The miraculous image of Our Lady of Guadalupe, the Shroud of Turin, and “Il Volto Santo,” the veil of Manoppello all have something in common. They are all Acheiropoieta, a Greek word meaning: “made without hand.” They are said to have come into existence miraculously, not created by a human painter.
The extensive research that has been done on these three images, and the results are astounding. Although I have not been to Mexico to view the miraculous tilma of Our Lady, I have seen both the Holy Shroud of Turin and the Veil of Manoppello in person. Studying them has been my own personal passion.
Being an artist, (and near-sighted) I tend to look at things more closely. I study each little detail, shape, line, form, color, and value. I may spend hundreds of hours studying while I work. I can’t help but know every little nuance by the time I am done painting. Sr. Blandina Paschalis Schloemer, a Trappist nun from Germany, is also an artist, a painter of icons. Icon painting is very exact when it is done in the traditional manner. Sr. Schloemer began to notice striking similarities between ancient icons and images of the Face of Christ, and the images on the Shroud of Turin and the Veil of Manoppello. With the permission of her order the research has become her life’s work as well as part of her vocation.
Her research indicates that both images on the Shroud of Turin and the Manoppello Image are of the same man. I agree with her, wholeheartedly, although it is not at first glance apparent. There are also many similarities between these two images of Jesus’ Face and the image of Our Lady of Guadalupe. First, all are on a cloth. The image of Our Lady of Guadalupe is on cactus fiber, which should have disintegrated hundreds of years ago according to scientists. The Shroud of Turin is on linen and the Manoppello Image is on woven sea-silk, called byssus.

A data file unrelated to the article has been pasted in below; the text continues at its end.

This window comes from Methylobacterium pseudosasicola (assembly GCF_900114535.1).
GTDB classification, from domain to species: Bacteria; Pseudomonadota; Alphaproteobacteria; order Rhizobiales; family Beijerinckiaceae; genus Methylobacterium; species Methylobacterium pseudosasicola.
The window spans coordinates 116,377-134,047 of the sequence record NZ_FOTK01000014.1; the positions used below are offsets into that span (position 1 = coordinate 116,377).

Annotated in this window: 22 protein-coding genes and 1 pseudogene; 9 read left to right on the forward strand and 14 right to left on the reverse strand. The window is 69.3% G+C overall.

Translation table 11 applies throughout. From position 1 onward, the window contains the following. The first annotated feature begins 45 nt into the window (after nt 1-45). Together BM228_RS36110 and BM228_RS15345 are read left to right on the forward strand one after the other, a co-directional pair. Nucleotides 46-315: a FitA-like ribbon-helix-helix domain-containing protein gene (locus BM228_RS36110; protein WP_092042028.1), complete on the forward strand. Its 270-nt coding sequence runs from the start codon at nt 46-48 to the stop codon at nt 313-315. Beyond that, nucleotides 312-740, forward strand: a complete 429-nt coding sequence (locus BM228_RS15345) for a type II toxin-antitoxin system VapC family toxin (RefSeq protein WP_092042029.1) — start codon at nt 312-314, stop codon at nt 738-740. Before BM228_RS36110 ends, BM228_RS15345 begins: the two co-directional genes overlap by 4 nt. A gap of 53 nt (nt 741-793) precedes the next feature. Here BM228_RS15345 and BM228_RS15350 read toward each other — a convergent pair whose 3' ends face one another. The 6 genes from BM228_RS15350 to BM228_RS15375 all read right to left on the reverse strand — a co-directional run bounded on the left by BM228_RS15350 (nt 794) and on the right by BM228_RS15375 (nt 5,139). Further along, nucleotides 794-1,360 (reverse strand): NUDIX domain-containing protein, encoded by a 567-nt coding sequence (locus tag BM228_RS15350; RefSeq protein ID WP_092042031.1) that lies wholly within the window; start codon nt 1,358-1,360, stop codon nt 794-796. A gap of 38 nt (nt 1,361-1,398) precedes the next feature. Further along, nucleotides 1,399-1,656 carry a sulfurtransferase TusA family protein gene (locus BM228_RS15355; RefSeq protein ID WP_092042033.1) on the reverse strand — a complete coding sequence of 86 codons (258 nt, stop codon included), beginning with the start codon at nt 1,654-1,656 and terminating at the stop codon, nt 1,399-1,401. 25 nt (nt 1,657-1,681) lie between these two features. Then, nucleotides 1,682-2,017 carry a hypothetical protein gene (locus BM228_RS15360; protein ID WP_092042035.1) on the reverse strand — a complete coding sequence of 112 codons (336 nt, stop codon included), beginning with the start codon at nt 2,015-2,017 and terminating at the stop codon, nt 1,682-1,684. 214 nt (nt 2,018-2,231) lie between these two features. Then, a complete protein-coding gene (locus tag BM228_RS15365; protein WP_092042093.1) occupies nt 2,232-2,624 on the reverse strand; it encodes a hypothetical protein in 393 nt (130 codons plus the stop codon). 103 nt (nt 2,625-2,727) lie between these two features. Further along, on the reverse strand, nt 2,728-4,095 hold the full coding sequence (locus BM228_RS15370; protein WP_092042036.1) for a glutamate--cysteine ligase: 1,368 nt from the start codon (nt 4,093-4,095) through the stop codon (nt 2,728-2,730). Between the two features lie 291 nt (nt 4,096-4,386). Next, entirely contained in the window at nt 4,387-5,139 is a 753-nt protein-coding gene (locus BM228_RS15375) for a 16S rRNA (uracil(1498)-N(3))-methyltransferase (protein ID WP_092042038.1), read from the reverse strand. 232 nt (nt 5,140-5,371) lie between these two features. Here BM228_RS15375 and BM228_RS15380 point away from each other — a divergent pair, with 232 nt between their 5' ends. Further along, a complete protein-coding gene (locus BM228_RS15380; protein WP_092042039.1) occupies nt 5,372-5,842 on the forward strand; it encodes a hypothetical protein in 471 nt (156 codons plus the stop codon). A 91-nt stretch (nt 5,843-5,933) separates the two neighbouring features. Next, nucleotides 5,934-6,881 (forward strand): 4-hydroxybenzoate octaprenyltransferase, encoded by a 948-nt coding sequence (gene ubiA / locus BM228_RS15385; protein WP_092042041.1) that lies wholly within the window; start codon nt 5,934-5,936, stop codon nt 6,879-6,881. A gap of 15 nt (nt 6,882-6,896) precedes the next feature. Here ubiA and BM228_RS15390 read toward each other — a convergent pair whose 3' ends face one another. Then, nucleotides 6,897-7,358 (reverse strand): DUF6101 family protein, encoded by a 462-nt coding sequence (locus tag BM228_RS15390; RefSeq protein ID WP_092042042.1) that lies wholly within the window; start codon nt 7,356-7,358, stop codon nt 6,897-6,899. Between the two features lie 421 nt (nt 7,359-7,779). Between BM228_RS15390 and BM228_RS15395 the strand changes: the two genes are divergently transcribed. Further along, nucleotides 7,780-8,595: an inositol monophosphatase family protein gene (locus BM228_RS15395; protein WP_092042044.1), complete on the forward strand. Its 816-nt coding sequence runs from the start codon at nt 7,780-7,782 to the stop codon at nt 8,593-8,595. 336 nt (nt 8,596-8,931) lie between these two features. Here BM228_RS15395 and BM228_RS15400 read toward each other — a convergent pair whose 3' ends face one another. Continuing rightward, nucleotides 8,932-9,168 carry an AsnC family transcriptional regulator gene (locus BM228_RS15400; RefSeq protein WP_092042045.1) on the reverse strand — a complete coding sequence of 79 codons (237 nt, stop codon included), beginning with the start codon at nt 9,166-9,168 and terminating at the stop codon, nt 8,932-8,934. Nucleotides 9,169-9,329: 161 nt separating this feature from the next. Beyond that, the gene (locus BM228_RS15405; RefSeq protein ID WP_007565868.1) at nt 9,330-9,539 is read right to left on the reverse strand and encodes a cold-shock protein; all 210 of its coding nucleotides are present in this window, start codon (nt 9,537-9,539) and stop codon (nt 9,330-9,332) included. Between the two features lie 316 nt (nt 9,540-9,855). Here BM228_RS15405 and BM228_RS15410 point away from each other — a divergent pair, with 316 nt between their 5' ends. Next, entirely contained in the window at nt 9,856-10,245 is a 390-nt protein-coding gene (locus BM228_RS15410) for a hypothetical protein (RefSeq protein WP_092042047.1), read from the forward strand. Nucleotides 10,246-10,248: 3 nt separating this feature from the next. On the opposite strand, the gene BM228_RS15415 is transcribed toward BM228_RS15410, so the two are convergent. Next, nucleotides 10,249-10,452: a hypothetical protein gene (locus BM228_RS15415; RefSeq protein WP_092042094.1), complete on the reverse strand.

Byssus is more rare and more precious than gold. Mentioned in the Bible, byssus, has a shimmering, iridescent quality which reflects light. Byssus is extremely delicate, yet strong at the same time. It resists water, weak acids, bases, ethers or alcohols. It can’t be painted, as it does not retain pigments, it can only be dyed; and then, only purple. Did I mention that it can last for more than 2000 years?
Another similarity between the Guadalupe image and the Manoppello image is the changeability of the images. Pilgrims have related how the image of Our Lady on the tilma appears to change in color, brightness and depth. Scientists can’t explain how the Guadalupe image appears on the tilma, it is not painted… it is “just there.” The Shroud of Turin has been described similarly. The veil of Manoppello, or “Il Volto Santo” as it is also known, is even more incredible, if that can be possible, because in addition to the image being on a veil so sheer that it can be read through, it also changes in detail, color, and shape. It even disappears… entirely. It is called a “living image” and so it is. No two people will see it in the same way. No single person will see it in the same way twice.
Julian of Norwich, the English mystic of the 14th century, mentions changeability as a characteristic of the Veil of Veronica in Rome, “the diverse changing of color and countenance, sometime more comfortably life-like, sometime more rueful and death-like.” The Veil of Veronica, it is now believed, was most likely stolen a hundred years later, during the sack of Rome. But, Julian of Norwichs’ description of the Veil of Veronica certainly fits “Il Volto Santo” of Manoppello.
But, there is more. There is something about the faces… if you study the faces in particular, especially the eyes, as one opthamalogist did. On the eyes of Our Lady of Guadalupe, you will notice that something. Similar research has been done on the eyes of “Il Volto Santo.” There are delicate, natural, details in all three images that cannot be accomplished without the aid of paint or brush, on a rough, cactus cloth, or on a linen burial shroud or on gossamer-thin sea-silk. If you have an opportunity, look closely. Yes, there is something about the faces, and it is something supernatural. They are not made by human hands, but by the Hand of God.
“O Blessed Virgin Mary, Our Lady of Guadalupe,
By your presence you made the desert bloom with flowers
may your love transform us into the image of Your Son, Jesus Christ. Amen.”
(Prayer by Dom Mark Kirby, Prior, Silverstream Monastery, Stamullen, County Meath, Ireland)